Comedian Jerry Lewis says he was surprised to reel in $1.2 million more in this year's annual charity drive than he did in 2007. His annual 21 ½-hour telethon helps fund research and care for people with muscular dystrophy, a group of 40 hereditary diseases that causes a patient's muscles to progressively weaken.
"Each year I tell myself, 'This has got to be it. There's no way we can do better.' Then, the following year, I'm astounded to see that generosity driven by love and compassion has a greater capacity than I thought possible," Lewis said in a press release posted on the Muscular Dystrophy Association Web site. "I am awed and humbled by this response."
Between one in 3,500 and one in 5,000 children are born with Duchenne or Becker muscular dystrophy, the most common forms of the disease, each year, according to the National Institutes of Health. Patients with the Duchenne variety typically display symptoms during early childhood, and only live into their 20s; those with Becker or other, milder forms of the disease, can stay healthy until adolescence and live into middle age.
We asked Bob Marion, chief of the division of genetics and developmental medicine at the Children's Hospital at Montefiore in the Bronx, N.Y., to fill us in on the disease and any new treatments on the horizon.
What is muscular dystrophy?
It’s a group of diseases that share an abnormality in way the muscle cells work. Some are congenital, where the child is born with problems. Other forms don’t present until adolescence or young adulthood. All involve problems in the muscle cells but have different inheritance patterns.
Duchenne muscular dystrophy is the most common. It usually occurs in boys and doesn’t present until between the first and third years of life. This is an X-linked recessive disorder, so it's carried by mothers and passed to sons. Each son has a 50 percent chance of being affected, and girls usually aren’t affected. The children typically are normal at birth and hit normal developmental milestones during their first year. They tend to start walking but develop muscle weakness in the part of the limb closest to the trunk, the proximal muscles. A tale-tale sign: They have a peculiar way of getting up. If they're sitting on the floor, they climb up on themselves. They have to grab their legs and push off a number of times to get up.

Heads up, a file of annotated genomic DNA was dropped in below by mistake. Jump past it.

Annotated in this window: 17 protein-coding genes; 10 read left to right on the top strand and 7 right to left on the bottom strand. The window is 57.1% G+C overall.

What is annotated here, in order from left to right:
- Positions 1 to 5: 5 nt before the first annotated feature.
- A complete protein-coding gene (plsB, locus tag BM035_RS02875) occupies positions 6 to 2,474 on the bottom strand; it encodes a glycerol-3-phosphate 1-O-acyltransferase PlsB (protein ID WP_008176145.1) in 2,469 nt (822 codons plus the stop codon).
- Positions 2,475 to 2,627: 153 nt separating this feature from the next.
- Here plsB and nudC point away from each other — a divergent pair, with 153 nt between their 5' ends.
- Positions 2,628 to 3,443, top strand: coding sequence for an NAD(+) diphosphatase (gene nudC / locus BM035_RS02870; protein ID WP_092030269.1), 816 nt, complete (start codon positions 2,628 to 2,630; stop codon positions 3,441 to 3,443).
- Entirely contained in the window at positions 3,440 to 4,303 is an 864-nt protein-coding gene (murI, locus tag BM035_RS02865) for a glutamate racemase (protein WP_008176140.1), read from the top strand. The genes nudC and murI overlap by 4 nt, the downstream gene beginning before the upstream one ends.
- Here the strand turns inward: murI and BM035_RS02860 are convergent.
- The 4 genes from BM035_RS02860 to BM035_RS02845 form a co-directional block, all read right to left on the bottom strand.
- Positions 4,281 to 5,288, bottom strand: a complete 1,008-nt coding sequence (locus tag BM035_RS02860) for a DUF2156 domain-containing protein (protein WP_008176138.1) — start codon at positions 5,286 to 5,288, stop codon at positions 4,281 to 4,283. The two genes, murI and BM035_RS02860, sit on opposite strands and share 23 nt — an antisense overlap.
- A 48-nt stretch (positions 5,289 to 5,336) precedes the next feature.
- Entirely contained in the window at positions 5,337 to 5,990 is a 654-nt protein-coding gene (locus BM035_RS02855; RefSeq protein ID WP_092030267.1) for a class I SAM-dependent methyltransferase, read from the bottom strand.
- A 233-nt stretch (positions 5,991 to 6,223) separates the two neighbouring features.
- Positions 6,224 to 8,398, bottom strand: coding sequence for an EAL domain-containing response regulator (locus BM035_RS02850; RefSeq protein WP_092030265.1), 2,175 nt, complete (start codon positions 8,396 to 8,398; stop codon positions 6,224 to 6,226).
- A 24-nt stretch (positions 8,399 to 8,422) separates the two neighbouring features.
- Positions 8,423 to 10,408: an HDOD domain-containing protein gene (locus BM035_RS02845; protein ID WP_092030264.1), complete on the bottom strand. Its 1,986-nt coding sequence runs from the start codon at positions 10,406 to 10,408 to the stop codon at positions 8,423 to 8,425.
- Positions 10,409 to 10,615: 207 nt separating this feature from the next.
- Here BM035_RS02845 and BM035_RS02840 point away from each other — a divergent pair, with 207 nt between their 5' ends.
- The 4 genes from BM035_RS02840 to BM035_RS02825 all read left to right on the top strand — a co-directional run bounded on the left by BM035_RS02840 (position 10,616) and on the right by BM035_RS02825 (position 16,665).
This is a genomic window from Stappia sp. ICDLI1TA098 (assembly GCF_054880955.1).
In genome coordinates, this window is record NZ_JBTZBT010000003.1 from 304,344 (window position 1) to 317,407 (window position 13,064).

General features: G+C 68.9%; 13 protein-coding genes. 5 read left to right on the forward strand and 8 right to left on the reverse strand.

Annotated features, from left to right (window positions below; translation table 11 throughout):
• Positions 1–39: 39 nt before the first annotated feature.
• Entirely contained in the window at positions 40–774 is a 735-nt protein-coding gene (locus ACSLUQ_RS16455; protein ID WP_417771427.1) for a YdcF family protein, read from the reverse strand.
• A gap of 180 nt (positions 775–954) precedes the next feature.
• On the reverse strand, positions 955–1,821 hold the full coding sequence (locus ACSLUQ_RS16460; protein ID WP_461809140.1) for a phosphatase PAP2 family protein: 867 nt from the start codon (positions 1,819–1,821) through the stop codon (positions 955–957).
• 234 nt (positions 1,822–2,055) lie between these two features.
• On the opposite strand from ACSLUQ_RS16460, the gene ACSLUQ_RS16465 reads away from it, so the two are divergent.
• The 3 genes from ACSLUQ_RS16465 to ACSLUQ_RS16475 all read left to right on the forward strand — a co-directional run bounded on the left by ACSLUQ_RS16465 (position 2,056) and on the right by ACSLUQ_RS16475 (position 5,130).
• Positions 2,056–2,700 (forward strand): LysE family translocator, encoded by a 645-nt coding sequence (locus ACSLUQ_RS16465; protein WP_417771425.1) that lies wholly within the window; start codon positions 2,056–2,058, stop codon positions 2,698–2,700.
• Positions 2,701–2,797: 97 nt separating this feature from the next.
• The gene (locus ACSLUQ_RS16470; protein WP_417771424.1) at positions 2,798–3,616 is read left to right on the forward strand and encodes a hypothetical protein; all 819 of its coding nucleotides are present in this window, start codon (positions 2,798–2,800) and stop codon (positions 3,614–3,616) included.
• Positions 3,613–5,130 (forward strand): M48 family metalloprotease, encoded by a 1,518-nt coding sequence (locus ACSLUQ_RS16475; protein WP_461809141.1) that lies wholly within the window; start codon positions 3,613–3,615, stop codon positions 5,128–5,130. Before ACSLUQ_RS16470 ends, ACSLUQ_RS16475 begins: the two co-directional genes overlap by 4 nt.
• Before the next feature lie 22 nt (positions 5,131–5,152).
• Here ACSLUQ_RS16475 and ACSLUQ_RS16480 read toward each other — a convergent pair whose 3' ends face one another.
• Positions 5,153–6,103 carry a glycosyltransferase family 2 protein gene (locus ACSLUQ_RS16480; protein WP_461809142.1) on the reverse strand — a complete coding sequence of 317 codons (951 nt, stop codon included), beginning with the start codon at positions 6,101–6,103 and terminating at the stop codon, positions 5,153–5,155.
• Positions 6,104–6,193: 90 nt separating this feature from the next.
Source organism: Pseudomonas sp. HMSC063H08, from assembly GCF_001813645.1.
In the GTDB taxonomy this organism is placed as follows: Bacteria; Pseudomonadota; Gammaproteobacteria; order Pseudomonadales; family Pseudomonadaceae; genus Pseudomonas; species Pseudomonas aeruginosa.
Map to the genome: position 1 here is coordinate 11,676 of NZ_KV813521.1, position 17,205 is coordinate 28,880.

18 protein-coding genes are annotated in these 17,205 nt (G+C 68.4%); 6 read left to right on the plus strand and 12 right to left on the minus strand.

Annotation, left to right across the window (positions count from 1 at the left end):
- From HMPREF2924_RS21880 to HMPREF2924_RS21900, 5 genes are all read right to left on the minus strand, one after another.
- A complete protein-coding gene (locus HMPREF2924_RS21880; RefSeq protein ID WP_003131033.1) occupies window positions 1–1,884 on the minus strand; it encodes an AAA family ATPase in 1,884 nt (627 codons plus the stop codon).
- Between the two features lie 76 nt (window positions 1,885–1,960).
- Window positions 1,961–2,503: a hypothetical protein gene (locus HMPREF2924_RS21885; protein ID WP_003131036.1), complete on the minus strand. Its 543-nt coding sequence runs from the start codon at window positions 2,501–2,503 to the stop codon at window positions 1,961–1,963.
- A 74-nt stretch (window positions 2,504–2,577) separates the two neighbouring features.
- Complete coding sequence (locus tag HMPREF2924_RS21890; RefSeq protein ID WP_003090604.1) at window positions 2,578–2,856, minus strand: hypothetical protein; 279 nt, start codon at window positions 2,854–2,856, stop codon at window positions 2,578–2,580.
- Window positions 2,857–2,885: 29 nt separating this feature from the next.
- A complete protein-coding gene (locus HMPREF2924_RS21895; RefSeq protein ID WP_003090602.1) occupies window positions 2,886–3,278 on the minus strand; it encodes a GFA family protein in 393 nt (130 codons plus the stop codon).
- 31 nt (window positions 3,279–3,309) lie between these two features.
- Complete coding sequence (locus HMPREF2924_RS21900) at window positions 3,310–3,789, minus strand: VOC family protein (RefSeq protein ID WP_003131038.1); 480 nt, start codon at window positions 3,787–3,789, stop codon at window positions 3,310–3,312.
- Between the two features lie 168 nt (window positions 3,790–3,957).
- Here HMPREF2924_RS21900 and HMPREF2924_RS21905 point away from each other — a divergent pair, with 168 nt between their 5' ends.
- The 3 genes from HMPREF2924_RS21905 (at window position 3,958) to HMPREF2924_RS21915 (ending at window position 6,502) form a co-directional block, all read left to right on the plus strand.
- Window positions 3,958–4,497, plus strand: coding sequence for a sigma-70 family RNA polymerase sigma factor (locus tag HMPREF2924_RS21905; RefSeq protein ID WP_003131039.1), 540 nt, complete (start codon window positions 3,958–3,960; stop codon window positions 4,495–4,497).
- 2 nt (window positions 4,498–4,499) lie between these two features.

Their thighs look very large, like they're muscular, but they're not: it's pseudo-hypertrophy of the calf muscles. What's actually happening is that the muscle cells are breaking, are being destroyed and they're just not working right. They have a slowly progressive problem where they become weaker and weaker. In most kids with Duchenne muscular dystrophy, they can walk till they're between 10 and 15, when the weakness kind of overwhelms them. [That loss of mobility is] associated with an illness where they're in bed a couple weeks and never regain the strength they lost. They spend the rest of their lives in wheelchairs with a host of medical problems. Most die in their 20s of heart or respiratory problems associated with the condition. It's very painful to watch them because there's not a lot of treatment for it.
Has the prevalence of Duchenne changed with the advent of prenatal screening?
No. It really hasn’t decreased. A woman with a family history can know during her pregnancy that she's carrying a fetus with muscular dystrophy. It's due to a mutation in a gene on the X chromosome, the dystrophin gene. Dystrophin is an important component that strengthens muscle fibers in the bones and heart and protects them from injury. Boys with this mutation on their X chromosome don’t make an adequate amount of dystrophin, and that's why the cells don’t work properly. We can identify the mutation during amniocentesis [but] it's not typically screened for in families in which it doesn’t exist. A third of the time it doesn’t run in families and, also, a lot of people continue the pregnancy even after amniocentesis with abnormalities.
Are there any new treatment advances?
There has been considerable effort in recent years to safely introduce a dystrophin-producing gene into muscle cells to try to prevent or reverse the condition; money raised in the telethon has been used to further this research.
What about other treatments?
There are things that have been used for years, such as physical and occupational therapy to keep the muscles strong as long as possible.
This is an edited transcript.